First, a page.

After injection of drug (subarachnoid), patients were made to sit for 5 min, after which patients were placed in supine position. Intraoperatively heart rate (HR), systolic BP, diastolic BP and mean arterial pressure (SBP, DBP, MAP), oxygen saturation (SpO 2 ), respiratory rate (RR) and RSS were recorded every 2 min for first 10 min then every 5 min till end of procedure. The sensory block level was assessed using loss of temperature discrimination to cold swab along the midclavicular line bilaterally and lateral part of dorsum of foot (S1) and perianal area and motor level were checked using Breen's Modification of Bromage scale [8] (1 = Complete block, unable to move feet or knees; 2 = Almost complete block, able to move feet only; 3 = Partial block, just able to move knees; 4 = Detectable weakness of hip flexion, between scores 3 and 5;5 = No detectable weakness of hip flexion while supine, full flexion of knees; 6 = Able to perform partial knee bend in standing position). Sensory and motor block levels were noted after completion of 5 min when the patient was made supine and then every 2 min until the start of surgery. Maximum height of the block attained was recorded at 20 min from the time of subarachnoid block. None of the patients required supplemental analgesia intraoperatively. Post-operatively, HR, SBP, DBP, MAP, RR, SpO 2 , RSS, VRS, sensory and motor levels were noted in immediate post-operative period and then every half hourly till 3 h then at 4 th , 5 th , 6 th , 8 th and 24 th h. Duration of sensory blockade was defined as the time taken from completion of 5 th min after subarachnoid block till the sensory level receded to below S1 dermatome level and total duration of motor blockade was defined as time taken from the completion of 5 th min after subarachnoid block till attainment of modified Bromage score 6 (partial knee bend in standing position). Time to ambulation was defined as time from the completion of 5 th min after subarachnoid block till the patient was able to ambulate without support, a task that was attempted only after the patient had achieved modified Bromage score 6. Time to void and time for first administration of analgesia both recorded from completion of 5 th min after subarachnoid block till the patient was able to first void urine post-operatively or when patient reported a VRS of more than 3, respectively. Analgesic was administered when VRS was more than 3 and consisted of injection diclofenac 75 mg intramuscular that could be repeated after 12 h if needed with a maximum daily dose of 150 mg. Occurrence of nausea, vomiting, hypotension, bradycardia, shivering were recorded throughout the study. Hypotension (defined as a MAP <60 mmHg) was treated with intravenous (IV) boluses of injection ephedrine 6 mg. Bradycardia, defined as a HR of <50 beats/min was treated with boluses of 0.6 mg injection atropine. Nausea/vomiting were treated with injection ondansetron 4 mg IV.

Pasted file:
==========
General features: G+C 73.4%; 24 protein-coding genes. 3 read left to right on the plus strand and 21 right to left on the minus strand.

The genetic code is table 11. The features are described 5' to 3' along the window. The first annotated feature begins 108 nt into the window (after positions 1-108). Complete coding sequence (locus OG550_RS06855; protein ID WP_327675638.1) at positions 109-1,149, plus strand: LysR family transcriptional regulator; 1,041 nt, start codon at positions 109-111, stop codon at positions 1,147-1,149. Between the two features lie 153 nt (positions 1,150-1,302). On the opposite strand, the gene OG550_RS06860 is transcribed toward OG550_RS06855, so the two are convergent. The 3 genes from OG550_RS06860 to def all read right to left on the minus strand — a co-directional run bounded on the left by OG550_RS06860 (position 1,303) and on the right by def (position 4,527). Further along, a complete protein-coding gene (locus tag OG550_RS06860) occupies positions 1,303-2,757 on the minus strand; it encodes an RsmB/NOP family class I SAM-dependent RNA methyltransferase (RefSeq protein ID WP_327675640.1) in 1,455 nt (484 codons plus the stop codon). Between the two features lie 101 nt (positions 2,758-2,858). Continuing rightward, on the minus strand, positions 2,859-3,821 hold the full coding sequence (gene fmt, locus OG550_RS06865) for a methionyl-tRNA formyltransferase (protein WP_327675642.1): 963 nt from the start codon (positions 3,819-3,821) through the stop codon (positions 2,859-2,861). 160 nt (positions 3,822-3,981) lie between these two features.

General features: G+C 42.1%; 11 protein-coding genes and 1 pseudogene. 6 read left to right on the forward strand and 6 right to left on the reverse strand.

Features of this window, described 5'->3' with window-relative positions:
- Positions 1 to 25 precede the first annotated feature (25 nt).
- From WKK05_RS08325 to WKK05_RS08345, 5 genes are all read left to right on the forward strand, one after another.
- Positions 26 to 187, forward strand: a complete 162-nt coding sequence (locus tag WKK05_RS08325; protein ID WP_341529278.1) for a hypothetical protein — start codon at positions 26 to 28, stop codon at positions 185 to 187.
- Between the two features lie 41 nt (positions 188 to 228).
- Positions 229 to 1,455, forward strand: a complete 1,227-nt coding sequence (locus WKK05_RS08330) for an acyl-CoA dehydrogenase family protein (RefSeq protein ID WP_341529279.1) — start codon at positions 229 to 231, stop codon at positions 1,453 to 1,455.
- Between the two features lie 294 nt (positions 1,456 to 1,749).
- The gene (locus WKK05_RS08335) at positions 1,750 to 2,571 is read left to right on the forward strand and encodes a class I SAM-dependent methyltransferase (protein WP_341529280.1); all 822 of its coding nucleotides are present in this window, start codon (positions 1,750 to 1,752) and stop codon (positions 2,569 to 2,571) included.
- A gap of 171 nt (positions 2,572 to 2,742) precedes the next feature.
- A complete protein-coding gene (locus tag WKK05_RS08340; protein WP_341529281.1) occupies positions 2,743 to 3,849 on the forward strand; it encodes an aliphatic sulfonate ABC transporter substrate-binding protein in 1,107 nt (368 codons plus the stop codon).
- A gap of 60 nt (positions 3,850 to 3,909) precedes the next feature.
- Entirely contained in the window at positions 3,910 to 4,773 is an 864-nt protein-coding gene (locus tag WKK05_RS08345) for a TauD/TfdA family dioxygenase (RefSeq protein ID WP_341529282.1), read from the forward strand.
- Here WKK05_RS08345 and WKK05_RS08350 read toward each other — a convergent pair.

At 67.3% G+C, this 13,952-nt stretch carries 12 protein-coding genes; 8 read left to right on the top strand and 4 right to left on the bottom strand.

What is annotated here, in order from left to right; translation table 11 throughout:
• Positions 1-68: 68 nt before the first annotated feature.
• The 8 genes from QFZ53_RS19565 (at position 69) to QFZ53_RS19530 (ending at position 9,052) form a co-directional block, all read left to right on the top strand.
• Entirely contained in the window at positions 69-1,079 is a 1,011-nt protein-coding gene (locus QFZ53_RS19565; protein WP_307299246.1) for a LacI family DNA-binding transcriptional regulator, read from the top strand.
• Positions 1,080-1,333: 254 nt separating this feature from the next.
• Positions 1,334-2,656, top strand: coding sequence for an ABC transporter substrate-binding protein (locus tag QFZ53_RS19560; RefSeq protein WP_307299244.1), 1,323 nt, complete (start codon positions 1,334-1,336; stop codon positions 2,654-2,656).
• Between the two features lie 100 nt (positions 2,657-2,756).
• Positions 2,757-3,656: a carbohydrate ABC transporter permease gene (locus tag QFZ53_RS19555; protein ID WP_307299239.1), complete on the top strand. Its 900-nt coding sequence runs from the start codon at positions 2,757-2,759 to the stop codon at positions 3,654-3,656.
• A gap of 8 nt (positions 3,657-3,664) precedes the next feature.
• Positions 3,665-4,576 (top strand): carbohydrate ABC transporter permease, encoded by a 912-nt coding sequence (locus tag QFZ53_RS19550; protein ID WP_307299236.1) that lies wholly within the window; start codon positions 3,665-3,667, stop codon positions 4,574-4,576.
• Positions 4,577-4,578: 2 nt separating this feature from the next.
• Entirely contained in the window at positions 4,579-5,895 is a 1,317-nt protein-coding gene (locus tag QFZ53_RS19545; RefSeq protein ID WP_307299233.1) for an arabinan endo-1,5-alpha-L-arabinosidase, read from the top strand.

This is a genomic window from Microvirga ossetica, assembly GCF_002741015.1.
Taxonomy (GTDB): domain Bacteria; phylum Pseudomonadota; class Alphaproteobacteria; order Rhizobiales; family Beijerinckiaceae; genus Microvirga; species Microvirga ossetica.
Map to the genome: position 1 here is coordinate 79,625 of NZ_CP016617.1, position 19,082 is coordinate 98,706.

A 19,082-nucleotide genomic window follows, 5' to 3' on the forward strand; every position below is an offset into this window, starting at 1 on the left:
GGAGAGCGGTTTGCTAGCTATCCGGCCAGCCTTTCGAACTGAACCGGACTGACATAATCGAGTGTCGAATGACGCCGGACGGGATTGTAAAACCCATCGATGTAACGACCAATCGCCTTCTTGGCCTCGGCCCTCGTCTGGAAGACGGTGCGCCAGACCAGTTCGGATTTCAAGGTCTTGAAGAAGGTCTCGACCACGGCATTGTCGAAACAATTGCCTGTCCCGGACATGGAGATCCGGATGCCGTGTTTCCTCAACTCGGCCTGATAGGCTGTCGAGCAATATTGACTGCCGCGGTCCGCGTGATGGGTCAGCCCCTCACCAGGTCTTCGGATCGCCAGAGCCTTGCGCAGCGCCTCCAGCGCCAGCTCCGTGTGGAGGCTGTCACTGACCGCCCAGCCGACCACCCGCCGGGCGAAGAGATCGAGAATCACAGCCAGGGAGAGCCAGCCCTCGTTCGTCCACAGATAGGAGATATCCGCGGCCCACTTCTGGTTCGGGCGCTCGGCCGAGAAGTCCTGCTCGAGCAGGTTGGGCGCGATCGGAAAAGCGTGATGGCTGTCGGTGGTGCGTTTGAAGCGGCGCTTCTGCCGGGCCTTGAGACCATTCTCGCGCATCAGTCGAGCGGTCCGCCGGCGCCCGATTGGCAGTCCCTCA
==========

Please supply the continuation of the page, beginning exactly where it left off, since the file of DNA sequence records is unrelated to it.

Data were analysed using computer statistical software system SPSS ® version 15 (Statistical Packages for the Social Sciences, Chicago, IL, USA), Stata 10.1 (StataCorp. 2007. Stata Statistical Software: Release 10. College Station, TX: StataCorp LP), MedCalc for Windows, version 9.0.1 (MedCalc software, Ostend, Belgium). (Results on continuous measurements are presented on Mean ± standard deviation (Min-Max) and results on categorical measurements are presented in a number. Student's t-test (two-tailed, independent) and Mann-Whitney U-test were used to compare the parametric data between the groups. Chi-square/Fisher Exact test were used to compare nominal data as and when required. P < 0.05 was considered statistically significant.


   Results Top